Why Moneyball Doesn’t Work at the World Cup
Forget big data -- measuring performance during this tournament is a losing battle.
Sports analytics — or moneyball, if you prefer — is hot right now, and nowhere more so than in football. Something of a latecomer to the gospel of data, the beautiful game is now embracing it with the zeal of the converted. With its fortuitous timing, the World Cup seems like an obvious showcase for the best that football’s data experts have to offer. Except it’s not.
Football data is big business. Several companies already collect data from on-field events to sell to clubs and, increasingly, fans and media. Opta, Prozone, and Infostrada have been working furiously throughout the World Cup, publishing match data in visually attractive ways to raise their profiles and attract new customers. And there’s nothing wrong with that — these companies have no choice but to take advantage of the tournament’s massive global popularity to move product and get wider exposure for their work.
The problem is, as far as statistical analysis goes, the World Cup itself is probably the least friendly event on the football calendar. That’s because in sports analytics, most statisticians prefer to work with a large sample of games between teams with generally stable rosters that play each other in a balanced schedule. The bigger and more consistent the sample size, the better chance variations in performance within single games will smooth itself out and allow reliable signals to emerge. That’s why a data-rich domestic competition like the English Premier League tends to be the preferred object of analytical study.
By contrast, the World Cup is a month-long knockout competition. Half of the 32 teams will play a maximum three matches, and only four teams will play the maximum of seven. Their opponents depend on the initial draw and the final places in the group stage. One team could face France and Germany on its way to the final, while another might play Mexico and Greece. With such different opponents, comparing the performance of teams or players would be all but hopeless. And match data from this tournament, no matter how interesting, will almost certainly be skewed by unlikely events — the kind that can turn a single game but might never repeat themselves in the course of a season. If none of the data is repeatable, it’s hard to see how it’s descriptive.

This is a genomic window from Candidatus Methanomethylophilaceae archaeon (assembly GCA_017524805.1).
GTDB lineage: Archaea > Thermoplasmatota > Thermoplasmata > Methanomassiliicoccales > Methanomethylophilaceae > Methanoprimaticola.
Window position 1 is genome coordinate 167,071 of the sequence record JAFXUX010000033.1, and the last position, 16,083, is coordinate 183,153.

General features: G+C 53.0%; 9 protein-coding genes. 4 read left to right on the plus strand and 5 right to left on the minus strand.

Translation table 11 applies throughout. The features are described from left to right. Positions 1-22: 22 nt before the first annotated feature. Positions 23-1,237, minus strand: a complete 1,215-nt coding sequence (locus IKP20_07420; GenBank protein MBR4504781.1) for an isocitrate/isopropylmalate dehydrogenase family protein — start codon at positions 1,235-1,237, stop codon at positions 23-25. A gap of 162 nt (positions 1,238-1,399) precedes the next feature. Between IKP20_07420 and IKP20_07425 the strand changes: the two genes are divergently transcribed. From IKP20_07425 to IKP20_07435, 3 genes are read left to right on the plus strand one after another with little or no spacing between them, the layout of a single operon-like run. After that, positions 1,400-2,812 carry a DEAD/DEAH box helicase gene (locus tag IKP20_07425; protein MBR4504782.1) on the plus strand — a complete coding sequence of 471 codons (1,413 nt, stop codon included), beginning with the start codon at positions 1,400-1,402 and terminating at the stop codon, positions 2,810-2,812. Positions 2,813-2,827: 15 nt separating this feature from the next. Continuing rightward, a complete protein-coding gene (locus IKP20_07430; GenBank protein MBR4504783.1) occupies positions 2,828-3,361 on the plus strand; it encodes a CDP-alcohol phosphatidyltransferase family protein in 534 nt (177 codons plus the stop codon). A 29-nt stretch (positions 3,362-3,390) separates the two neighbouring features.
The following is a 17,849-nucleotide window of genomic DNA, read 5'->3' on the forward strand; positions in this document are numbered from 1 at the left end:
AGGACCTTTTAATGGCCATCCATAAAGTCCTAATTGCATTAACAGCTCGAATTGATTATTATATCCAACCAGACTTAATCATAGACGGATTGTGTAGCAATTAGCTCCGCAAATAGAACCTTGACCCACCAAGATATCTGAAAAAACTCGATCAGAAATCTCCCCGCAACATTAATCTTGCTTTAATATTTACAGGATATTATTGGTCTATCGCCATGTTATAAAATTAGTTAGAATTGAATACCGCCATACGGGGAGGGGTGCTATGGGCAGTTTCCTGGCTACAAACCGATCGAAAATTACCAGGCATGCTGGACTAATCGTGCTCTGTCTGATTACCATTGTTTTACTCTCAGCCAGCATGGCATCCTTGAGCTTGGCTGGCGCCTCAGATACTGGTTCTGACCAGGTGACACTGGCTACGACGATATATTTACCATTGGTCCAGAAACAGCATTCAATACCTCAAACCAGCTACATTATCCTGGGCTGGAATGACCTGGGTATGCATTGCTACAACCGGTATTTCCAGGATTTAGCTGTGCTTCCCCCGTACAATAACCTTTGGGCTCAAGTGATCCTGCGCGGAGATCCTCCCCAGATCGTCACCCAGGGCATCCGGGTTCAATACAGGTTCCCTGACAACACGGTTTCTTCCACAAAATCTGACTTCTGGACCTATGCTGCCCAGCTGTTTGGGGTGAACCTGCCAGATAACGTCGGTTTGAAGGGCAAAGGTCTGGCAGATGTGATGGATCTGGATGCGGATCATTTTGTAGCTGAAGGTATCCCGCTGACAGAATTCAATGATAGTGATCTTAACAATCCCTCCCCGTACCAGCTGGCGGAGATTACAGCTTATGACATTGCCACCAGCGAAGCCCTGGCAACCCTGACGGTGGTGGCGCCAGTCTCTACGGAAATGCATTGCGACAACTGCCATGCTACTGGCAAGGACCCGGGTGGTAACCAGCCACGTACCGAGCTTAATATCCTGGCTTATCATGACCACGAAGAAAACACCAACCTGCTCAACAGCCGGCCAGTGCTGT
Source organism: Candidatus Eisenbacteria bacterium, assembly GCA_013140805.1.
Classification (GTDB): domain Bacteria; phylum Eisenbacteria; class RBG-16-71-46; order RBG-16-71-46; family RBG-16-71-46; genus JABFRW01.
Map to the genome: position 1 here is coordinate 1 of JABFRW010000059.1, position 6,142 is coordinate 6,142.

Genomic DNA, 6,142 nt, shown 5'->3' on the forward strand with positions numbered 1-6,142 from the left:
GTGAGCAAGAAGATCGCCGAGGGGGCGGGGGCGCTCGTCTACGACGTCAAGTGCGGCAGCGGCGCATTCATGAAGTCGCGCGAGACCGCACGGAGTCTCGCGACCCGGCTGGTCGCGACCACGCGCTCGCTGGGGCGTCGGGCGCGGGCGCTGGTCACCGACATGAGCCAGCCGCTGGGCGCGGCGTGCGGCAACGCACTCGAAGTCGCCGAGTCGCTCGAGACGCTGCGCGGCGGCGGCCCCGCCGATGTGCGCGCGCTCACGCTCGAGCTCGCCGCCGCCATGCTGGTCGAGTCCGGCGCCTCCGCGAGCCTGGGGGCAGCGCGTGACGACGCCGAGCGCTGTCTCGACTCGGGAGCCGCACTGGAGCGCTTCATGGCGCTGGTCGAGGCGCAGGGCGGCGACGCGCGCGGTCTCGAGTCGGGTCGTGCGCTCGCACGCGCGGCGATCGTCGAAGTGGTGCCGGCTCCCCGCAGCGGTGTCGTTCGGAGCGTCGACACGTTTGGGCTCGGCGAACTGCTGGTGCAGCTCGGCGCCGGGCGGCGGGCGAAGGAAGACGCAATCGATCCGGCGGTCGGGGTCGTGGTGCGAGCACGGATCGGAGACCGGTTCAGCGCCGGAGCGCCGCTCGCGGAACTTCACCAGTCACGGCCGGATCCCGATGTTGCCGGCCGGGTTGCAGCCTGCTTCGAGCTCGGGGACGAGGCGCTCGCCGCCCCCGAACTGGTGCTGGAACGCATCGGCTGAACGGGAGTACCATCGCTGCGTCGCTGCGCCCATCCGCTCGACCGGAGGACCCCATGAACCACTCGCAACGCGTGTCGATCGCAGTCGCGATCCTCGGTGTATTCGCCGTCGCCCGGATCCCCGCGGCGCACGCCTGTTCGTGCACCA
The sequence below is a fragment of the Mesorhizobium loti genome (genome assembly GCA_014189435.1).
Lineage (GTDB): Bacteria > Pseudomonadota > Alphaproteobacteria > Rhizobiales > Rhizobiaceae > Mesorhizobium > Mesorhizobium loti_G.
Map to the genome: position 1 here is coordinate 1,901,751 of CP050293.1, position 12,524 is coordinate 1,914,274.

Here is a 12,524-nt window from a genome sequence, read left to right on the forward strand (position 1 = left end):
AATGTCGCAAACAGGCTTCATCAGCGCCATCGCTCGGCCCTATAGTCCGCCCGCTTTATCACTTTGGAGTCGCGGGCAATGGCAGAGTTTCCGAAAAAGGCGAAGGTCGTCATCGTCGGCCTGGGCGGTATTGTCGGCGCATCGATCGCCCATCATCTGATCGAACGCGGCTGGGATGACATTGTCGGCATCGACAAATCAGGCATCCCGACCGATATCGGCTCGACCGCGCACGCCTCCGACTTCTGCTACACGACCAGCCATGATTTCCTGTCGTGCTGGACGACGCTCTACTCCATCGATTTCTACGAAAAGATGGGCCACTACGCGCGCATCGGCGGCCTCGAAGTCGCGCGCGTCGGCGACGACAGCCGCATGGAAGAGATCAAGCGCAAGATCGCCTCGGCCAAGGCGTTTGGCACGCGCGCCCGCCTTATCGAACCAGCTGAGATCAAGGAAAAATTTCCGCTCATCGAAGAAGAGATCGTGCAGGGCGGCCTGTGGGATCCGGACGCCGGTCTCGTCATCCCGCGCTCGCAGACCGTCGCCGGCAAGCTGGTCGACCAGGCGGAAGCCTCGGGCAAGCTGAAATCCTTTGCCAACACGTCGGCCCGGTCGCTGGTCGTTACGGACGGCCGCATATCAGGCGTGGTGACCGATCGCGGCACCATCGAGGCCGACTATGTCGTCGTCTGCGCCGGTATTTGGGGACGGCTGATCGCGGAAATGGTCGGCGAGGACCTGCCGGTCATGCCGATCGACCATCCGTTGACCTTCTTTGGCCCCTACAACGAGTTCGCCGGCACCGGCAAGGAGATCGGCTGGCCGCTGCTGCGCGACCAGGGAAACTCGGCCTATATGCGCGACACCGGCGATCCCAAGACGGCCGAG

So, can analysts at least go back to look at national team performance in qualifying to predict World Cup performance? Not really. For one, national teams play very infrequently, even in a World Cup year. The United States Men’s National Team (USMNT), for example, played a total of six matches this year in the lead-up to the tournament — three fewer than Manchester City played in the month of December.
Moreover, national team rosters change a great deal between international breaks, whether due to injury or experimentation. Eddie Johnson and Landon Donovan were the goalscorers in the USMNT’s 2-0 win over Mexico last September that sealed the Americans’ World Cup qualification. But neither made the final 23-man roster that went to Brazil. Without the same players on the field, how can you use data from a national team game in November to make claims about how the team will play more than half a year later?
Despite these challenges, most firms have packaged and released World Cup match data, letting fans and journalists take from it whatever they wish. Prozone provides various baubles including individual possession maps; MatchStory offers a team-by-team summary with some basic goal data; Opta gives readers the same data it does for league sides, with some added nuggets here and there for each World Cup team. And Fivethirtyeight has a constantly updated and adjusted World Cup prediction model. Last time around, it managed to explain only 34 percent of the final team rankings — and that was better than most.
On the one hand, something is better than nothing. A columnist attempting to make a point about team tactics can do no worse than to back it up with some relevant performance data. And several prediction models have beaten the bookies using the same system as chess rankings.
On the other, presenting raw numbers as part of gorgeously packaged interactive infographic, whether tackles or pass completion rates or whatever, gives readers the illusion that the data carry intrinsic meaning. "Team A tackled more than Team B, therefore Team A is better at defense." "Team X had a lower pass completion rate than Team Y, therefore Team Y is more technically gifted."
Or maybe Team A was defensively lax and therefore forced into more desperate play, and Team X was playing in a more direct but riskier way that entailed fewer successful passes.
This is the kind of equivocation skeptics use to cast doubt on data-driven approaches to sport. It also drives serious sports statisticians crazy. Raw match data is only as useful as what you do with it, whether by running regressions or developing predictive models using a large sample of games. Repeatability and reproducibility is a much harder sell than magical match numbers, but understanding these is what helps transform raw data into knowledge. The World Cup makes that kind of work difficult. Not impossible, just difficult.
That’s more a problem for the data analysis firms than it is for fans. Because let’s remember what’s really important: The very same variation that makes a knockout tournament like the World Cup so difficult to predict is also what makes it so exciting.